Stephan Schmidt

Selfhealing Code for Startup CTOs and Solo Founders

How self-healing systems make you more productive


Solo founders and early startup CTOs have one thing in common: The lack time. Lots of it. Too many things going on everywhere.

One way to gain time is to implement a self-healing architecture. Self-healing architecture and patterns mean code that get an application working again after it stopped working. Self-healing code is different from defensive programming.

When code and systems heal themselves, there are less problems on while scaling. When I was CTO we often had scaling problems where systems would fail, and because they weren’t selfhealing, we had to restart the systems and then restart other systems which depended on the first ones. Selfhealing systems prevent incidents. A selfhealing system may reover a usage spike or resource constraints, where a normal system would lead to a site outage and an incident. Outages and crisis’ happen when smaller problems overlap. When you stand at the beach and waves splash your knees. Then waves overlap and splash your faces. Dealing with small problems is paramount so they don’t aggregate. Selfhealing systems will do that for you.

Small Problems lead to large Problems

Outages and incidents are stressful and take time to fix. Time the solo founder and early startup CTO don’t have. The time they gain from self-healing systems then can be applied to delivering customer value and gain traction.

Patterns for Selfhealing

The prime example for selfhealing systems is Erlang with its runtime. Erlang uses a supervisor hierarchy to detect faulty components and restart them. But even if you don’t use Erlang, there are ways for self healing systems for every framework and programming language.

Common patterns for self-healing:

  • Circuit breakers
  • Restart failing components
  • Failover 3rd party services
  • Degraded service / E.g., Read-Only
  • Timeouts

Circuit breakers

Circuit breakers are a pattern where a connection is stopped when there are too many errors. Suppose a database is overloaded with connections and queries are not going through with existing connections hanging, a circuit breaker will open and close all connections to the database. Then it will wait for some time and try to connect to the database again. This way the database gets all open connections closed and regains its health, healing. After the database has healed, the ciruit breaker will close again and reestablish connections and operations.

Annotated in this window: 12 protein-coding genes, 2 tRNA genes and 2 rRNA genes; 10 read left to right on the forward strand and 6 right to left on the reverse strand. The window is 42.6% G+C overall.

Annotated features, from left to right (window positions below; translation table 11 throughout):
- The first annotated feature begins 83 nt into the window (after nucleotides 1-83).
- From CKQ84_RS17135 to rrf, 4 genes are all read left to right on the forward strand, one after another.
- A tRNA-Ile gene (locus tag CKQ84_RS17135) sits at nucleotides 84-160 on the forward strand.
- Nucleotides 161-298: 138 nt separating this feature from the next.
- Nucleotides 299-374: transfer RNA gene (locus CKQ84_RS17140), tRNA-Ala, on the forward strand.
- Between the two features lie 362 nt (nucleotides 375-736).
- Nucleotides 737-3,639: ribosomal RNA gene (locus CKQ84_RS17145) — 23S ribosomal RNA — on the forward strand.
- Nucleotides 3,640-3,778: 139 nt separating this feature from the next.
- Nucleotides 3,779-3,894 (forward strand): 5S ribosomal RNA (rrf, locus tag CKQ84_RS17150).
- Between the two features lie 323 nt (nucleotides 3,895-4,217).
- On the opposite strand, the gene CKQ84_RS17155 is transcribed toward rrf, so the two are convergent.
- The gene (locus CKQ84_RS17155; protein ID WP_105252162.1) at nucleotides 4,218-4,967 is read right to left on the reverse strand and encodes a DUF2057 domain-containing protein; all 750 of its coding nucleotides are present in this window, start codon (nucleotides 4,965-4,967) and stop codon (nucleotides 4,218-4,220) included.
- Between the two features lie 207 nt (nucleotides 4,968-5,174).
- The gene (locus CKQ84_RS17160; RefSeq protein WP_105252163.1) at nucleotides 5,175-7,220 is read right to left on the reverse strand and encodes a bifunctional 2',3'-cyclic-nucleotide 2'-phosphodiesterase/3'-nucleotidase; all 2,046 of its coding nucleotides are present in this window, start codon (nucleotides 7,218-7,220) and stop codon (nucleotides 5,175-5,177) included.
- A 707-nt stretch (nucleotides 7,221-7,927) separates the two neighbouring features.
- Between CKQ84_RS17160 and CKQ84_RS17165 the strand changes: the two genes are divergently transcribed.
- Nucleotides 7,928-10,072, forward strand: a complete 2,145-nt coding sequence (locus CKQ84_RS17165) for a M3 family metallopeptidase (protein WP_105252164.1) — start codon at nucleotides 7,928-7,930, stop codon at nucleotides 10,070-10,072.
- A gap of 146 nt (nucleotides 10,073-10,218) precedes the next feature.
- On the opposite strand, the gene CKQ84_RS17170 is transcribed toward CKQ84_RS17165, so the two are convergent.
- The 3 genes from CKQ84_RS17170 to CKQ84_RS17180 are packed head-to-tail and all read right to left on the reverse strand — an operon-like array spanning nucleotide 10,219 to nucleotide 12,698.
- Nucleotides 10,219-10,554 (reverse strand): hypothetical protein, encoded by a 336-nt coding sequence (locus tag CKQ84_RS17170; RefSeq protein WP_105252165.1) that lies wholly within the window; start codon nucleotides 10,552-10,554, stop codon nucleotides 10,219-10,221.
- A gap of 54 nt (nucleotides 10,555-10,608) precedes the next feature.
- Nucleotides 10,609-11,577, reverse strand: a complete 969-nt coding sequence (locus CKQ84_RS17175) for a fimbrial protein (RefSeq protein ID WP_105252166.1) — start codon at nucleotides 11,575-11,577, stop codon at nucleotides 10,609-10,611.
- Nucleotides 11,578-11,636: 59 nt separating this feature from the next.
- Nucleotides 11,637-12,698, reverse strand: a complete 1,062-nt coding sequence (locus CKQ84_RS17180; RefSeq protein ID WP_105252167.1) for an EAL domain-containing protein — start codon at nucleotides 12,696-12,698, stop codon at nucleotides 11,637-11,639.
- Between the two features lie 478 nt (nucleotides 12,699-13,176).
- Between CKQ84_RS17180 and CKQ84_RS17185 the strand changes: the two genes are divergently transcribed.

Restart failing programs

Not every language is Erlang. But think about the concept: Just let it crash. When using systemd on Linux you can manage restarting and readyness to accept connections with your application. When it get into a state that it can’t read a file or queries to a database are no longer working, just stop it. When it’s run with systemd the daemon will just start it again, your application will newly read the configuration and establish connections to microservices and databases. If the environment is sound again, the application will work. Systemd even supports port activation. This means systemd will own the port, e.g. port 443 for HTTPS. During the downtime of your executable systemd will cache all incoming requests and as soon as your application is ready to accept requests again, it will relay the cached ones. Customers are not impacted this way.

Have some randomness in the restart timing to prevent a stampede of servers. If all servers restart at the same second and then try to regain resources and connections at the same time, that stampede will again kill the shared resource.

Failover 3rd party services

Often third party dependecies are a reliability liability. If your payment provider is down, or their API is, then you’re company is not earning money. Depending on the business model this is harmless or crucial. Having a second option for a payment provider enables you to continue business, although your primary provider is down. This might not be driven by business (they usually swap payment providers for better terms) but needs to be driven by the CTO as a BC/DR issue.

Degraded features, e.E. Readonly-mode

If a services has depends on other systems to provide its value to customers, and those dependecies have problems, it’s often better to degrade features gracefully instead of stopping the service. Hackernews has a read-only mode for maintanance. If you’re a marketplace, a read-only mode can still provide a lot of value to customers, when your main database might be down. Or a button for the feature is removed from the website instead of a button that leads to a non-working system.

Timeouts

Everything that does IO (and even long computes) should have a timeout. A connection that is hanging and doesn’t have a timeout blocks resources and a surge of these might bring down the service. So everything needs to have a timeout. When connections time out, they will free resources so other functionality might work.

Be careful, sometimes one connection has different timeouts on different levels. Be sure to catch and sync them all, TCP/IP timeouts, HTTP connection timeouts, database connection timeouts.

Conclusion

Handholding systems, fixing outages and developing around scaling pains takes time and detracts from delivering customer value and getting traction. Self-healing systems result in less maintanance effort and therefor more time for developing features, which is crucial for solo entrepreneurs and early startup CTOs.

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